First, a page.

Author: Dean O Hillis

Björk 
Vulnicura 
One Little Indian Records 
Street: 03.24
Björk = Kate Bush – Portishead
 
Marking Björk’s most intimate-sounding album since Vespertine and her first original album since 2011’s nature-centered Biophilia, Vulnicura also boasts a noteworthy return of strings to her sound. As she always sounds so provocative surrounded by them, here she is awash. This is her breakup album from artist/longtime partner Matthew Barney and, like the best of them, it bleeds with a knowing beauty and a profound sense of sadness, too. It is surprising that it isn’t until the second-to-last track, the elegiac “Mouth Mantra,” that her beats and electronic bleeps become prominent in the mix. “Atom Dance,” which features another fine vocal assist from Antony Hegarty, is amazing, but to experience “Black Lake” is to be emotionally bowled over—it is so profoundly beautiful. There are experimental takes, too, like the filtered vocal overdubs on “Lionsong,” and the wondrously hopeful “Quicksand.” –Dean O Hillis 
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Rosie Lowe

Right Thing EP

37 Adventures

Street: 12.02.13

Rosie Lowe = Beth Gibbons + Lamb

Fresh from her recent guest stint on Lil Silva’s “No Doubt,” UK vocalist Lowe’s debut EP showcases a new and striking talent. While musically, the EP’s tunes sound as though they could have been created in the early 2000s—think Portishead’s drone and Lamb’s pop catchiness merging together—vocally, these four tracks are elevated by her dramatic flair and experimentation at play, especially on the title track and the seductive “Me & Your Ghost.” The more acoustic-based “10K Balloons” initially sounds like a ballad, until the dub and reverb kick in. The pleasant “Games” has a jazz-tinged suavity to it and is the most upbeat sounding of the four tunes. Co-produced by Kwes (Eliza Doolittle, Damon Albarn) and Dave Okumu (The Invisible), the duo’s draping of Lowe’s backgrounds may initially sound a tad dated, but in today’s retro-obsessed scene, maybe that’s not such a bad thing. –Dean O Hillis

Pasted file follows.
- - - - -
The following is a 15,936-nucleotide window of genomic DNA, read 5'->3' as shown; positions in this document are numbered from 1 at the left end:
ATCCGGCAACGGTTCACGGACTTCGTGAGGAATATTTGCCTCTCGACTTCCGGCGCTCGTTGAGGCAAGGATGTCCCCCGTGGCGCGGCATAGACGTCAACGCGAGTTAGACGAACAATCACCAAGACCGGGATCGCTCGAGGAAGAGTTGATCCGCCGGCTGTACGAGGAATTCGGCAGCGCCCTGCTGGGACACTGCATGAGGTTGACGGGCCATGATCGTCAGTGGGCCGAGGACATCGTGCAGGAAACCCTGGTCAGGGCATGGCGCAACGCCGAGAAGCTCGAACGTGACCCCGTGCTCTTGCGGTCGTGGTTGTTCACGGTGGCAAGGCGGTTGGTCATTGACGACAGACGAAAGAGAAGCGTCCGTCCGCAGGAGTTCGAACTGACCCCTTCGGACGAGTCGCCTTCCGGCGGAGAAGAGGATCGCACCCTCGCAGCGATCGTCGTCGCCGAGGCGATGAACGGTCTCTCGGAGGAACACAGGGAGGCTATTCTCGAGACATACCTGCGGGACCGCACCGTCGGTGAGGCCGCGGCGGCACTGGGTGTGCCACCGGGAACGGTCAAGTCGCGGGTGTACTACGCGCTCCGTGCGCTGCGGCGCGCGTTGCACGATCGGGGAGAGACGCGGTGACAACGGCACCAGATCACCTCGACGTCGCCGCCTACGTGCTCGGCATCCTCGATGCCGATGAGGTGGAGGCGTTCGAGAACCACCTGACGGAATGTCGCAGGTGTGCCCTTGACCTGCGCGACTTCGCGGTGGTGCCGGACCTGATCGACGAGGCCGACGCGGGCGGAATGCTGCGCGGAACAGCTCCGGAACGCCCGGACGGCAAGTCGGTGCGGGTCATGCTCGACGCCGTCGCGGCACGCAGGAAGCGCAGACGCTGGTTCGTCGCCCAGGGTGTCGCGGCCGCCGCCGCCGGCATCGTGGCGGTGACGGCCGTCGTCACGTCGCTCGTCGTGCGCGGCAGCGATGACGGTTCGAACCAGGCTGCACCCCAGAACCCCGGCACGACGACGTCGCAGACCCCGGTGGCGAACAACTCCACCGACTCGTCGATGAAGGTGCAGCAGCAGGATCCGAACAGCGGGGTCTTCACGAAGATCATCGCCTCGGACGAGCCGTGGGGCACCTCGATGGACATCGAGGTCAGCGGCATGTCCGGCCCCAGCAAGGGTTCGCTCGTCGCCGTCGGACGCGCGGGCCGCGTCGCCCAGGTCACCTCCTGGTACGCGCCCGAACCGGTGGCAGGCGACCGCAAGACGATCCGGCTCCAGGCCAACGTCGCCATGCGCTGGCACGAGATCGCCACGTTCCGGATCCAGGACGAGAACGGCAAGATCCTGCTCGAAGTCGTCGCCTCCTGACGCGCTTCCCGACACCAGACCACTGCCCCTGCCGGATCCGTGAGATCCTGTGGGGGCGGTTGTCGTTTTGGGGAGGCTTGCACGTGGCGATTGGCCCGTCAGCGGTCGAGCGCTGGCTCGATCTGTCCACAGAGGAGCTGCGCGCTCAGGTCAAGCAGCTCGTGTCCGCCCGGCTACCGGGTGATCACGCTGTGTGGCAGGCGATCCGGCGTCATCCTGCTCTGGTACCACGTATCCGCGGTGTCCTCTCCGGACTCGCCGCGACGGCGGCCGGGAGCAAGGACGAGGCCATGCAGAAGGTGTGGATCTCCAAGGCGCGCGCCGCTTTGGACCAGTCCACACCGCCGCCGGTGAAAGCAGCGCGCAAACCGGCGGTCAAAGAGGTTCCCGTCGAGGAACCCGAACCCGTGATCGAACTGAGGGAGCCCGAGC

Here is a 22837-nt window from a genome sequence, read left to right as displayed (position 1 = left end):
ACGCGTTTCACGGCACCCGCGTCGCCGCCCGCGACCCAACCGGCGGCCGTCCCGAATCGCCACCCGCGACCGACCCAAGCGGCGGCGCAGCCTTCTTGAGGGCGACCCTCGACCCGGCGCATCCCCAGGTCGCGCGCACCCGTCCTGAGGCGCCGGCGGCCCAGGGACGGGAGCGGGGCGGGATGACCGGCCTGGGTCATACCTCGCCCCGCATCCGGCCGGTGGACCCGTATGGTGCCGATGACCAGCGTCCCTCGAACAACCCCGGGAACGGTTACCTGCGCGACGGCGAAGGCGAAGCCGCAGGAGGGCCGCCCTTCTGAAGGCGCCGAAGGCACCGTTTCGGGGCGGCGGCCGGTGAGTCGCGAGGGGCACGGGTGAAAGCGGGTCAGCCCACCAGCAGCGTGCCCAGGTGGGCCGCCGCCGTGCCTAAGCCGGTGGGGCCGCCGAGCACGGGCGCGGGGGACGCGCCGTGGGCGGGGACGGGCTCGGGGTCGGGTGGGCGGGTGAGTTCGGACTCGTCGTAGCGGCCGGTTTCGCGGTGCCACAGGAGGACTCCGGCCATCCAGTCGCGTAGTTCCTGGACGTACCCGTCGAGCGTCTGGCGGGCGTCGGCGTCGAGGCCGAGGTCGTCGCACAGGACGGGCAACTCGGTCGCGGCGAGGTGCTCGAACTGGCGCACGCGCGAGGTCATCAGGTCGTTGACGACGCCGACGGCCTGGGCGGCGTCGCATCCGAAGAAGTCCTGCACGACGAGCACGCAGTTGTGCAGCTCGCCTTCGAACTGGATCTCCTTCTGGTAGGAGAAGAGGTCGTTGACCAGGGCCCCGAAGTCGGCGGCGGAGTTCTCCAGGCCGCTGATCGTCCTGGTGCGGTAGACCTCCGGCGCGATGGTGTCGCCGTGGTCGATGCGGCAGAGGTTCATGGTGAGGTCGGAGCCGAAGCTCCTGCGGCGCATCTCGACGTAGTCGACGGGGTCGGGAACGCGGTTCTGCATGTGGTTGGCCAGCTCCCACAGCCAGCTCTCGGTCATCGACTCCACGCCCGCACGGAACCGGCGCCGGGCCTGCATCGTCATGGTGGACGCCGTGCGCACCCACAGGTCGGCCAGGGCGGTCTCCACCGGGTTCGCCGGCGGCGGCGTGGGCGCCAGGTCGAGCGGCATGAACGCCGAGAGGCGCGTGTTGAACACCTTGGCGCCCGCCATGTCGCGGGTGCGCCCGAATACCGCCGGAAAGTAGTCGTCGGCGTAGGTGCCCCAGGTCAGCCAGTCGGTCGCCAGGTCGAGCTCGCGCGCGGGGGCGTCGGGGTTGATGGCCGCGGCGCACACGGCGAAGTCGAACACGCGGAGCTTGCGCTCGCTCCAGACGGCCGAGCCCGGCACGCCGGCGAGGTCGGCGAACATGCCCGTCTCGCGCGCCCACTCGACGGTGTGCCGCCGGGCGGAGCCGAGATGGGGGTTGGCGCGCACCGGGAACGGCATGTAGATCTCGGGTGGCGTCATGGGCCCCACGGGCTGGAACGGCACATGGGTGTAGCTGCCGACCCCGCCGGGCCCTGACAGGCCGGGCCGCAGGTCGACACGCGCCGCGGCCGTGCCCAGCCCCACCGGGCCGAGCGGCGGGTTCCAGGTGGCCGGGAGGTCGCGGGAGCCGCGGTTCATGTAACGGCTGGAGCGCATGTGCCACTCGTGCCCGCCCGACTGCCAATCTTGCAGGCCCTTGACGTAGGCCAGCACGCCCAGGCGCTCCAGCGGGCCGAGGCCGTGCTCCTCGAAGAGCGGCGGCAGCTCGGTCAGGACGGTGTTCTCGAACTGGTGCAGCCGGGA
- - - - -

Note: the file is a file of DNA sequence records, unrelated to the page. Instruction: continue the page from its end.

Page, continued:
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St. Lucia             
St. Lucia EP
Neon Gold/Columbia
Street: 03.06.12
St. Lucia = New Order + Chicane
Virtual one-man band and Johannesburg native Jean-Philip Grobler’s joyous, self-titled EP is something of a small marvel. Following a relatively simple formula of classic beats, infectious melody and a positive vibe presently missing on most radio these days, he has crafted a group of six tracks that are both pleasant and refreshingly memorable. There isn’t a bad song here, including “The Old House Is Gone,” with its nice, disco-y vibe and “Before The Dive,” where he sounds like he’s channeling happier-era New Order. Even his ballads, “All Eyes On You” and “Paper Heart,” stick to the formula, which just goes to show what a big difference having an element of positivity to one’s sound can make it pleasant, listenable and perhaps most important: lasting and memorable. The 80s-sounding “Closer Than This” hints at the promise of a storming full-length, presently rumored for fall. –Dean O Hillis

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Rare Facture

Rare Facture

Rare Facture
Light In The Dark

Self-Released
Street: 06.30
Rare Facture = OMD + Depeche Mode